Straight Talk on Writing: 20 Conversations with Authors about the Craft

By Scott Francis | Go to book overview

Fred White

“Writing is a profession.
Approach it as you would
law, engineering, teaching,
or medicine: with high
seriousness and devotion to
being the best you can
possibly be.”
Fred White is a professor of English at Santa Clara University in Northern California. He is the author of The WellCrafted Argument (co-authored with Simone Billings), The Daily Writer: 366 Meditations to Cultivate a Productive and Meaningful Writing Life, The Daily Reader: 366 Selections of Great Prose and Poetry to Inspire a Productive and Meaningful Writing Life, LifeWriting: Drawing from Personal Experience to Create Features You Can Publish, Essential Muir: A Selection of John Muir’s Best Writings, and Approaching Emily Dickinson: Critical Currents and Crosscurrents Since 1960. He has also published numerous shorter works— including a one-act children’s play, Beowulf & Grendel —an adaptation of the great Anglo-Saxon epic; a fulllength play, Bones, based on the life of the poet John Berryman; plus essays, short fiction, and poetry in The Chronicle of Higher Education; College Literature; Confrontation; Pleiades; Rattle; and South Carolina Review, among others.Interview conducted by Kelly Nickell.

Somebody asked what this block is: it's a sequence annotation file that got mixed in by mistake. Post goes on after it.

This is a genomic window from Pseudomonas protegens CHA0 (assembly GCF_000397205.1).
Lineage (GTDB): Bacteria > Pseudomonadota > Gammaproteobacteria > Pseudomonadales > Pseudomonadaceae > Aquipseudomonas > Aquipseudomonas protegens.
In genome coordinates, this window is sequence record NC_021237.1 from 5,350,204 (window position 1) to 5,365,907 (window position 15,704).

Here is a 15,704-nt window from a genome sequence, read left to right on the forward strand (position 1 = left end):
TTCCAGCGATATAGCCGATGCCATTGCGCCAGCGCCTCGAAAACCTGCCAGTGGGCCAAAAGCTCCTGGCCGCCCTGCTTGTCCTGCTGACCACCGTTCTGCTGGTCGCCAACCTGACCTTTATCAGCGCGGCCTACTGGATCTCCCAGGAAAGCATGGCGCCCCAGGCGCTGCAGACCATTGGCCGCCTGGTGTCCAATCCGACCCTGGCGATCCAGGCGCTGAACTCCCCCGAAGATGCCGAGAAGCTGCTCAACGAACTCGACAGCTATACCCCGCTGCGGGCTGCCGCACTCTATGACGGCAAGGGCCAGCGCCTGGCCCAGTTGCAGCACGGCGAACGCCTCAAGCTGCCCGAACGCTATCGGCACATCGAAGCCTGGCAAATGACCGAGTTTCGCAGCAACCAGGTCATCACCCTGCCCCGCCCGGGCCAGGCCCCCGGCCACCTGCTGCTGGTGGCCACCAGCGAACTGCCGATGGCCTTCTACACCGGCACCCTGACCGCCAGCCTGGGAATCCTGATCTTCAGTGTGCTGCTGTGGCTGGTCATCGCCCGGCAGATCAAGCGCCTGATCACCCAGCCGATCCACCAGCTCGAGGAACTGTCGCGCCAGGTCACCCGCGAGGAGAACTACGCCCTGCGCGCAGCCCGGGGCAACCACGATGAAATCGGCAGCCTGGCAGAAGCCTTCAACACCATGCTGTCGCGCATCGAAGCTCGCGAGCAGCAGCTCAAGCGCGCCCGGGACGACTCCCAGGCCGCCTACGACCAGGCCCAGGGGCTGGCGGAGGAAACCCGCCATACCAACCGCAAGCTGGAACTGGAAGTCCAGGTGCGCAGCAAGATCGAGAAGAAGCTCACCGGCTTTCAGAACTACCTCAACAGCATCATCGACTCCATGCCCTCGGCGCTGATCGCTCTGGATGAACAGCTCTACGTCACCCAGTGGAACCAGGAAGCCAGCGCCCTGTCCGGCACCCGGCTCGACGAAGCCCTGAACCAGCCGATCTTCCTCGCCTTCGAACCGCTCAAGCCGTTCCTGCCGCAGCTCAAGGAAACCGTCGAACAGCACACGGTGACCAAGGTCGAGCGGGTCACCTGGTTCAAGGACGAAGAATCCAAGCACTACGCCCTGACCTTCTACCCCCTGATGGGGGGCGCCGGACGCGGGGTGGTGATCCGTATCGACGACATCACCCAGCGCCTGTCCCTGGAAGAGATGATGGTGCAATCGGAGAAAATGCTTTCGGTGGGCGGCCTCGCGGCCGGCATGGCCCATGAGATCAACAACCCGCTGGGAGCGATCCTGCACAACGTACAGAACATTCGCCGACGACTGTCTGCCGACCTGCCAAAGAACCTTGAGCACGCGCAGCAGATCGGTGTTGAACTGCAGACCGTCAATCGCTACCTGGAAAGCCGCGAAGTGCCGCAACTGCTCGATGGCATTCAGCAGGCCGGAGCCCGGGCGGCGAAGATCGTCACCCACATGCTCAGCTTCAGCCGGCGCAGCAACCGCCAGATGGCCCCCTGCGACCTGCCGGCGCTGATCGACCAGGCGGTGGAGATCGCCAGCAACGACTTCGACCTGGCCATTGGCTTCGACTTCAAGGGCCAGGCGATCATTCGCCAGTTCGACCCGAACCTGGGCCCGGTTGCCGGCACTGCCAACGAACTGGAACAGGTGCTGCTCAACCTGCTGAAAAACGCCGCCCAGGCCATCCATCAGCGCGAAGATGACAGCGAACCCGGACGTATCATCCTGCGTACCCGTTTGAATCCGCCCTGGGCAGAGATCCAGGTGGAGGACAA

What’s your favorite bit of
writing advice?
I think it has to be John Steinbeck’s droll reminder to writers, which I’ve always taken seriously: “Beware of advice, even this.” Steinbeck isn’t saying ignore advice, only to be wary of it. In other words, don’t heed anyone’s advice if it means betraying your own artistic vision or your integrity as a writer. And of course, he is also saying that sound advice can indeed be very helpful. Writers need to distinguish between advice that makes sense to them and advice that does not.
Given that, what bit of
advice do you find yourself
telling other writers?
Actually there are several:
Writing is a profession. Approach it as you would law, engineering, teaching, or medicine: with high seriousness and devotion to being the best you can possibly be.
Keep a journal to record fleeting thoughts, observations, story ideas.
Make writing a habit. Write regularly rather than sporadically. Writing begets writing. The more you write, the keener your language and thinking skills will become.
Read like there’s no tomorrow. Be a glutton for books and magazines, but especially books. Treasure books; surround yourself with them—and read outside your areas of interest whenever you can. You cannot know too much about the world to

-62-

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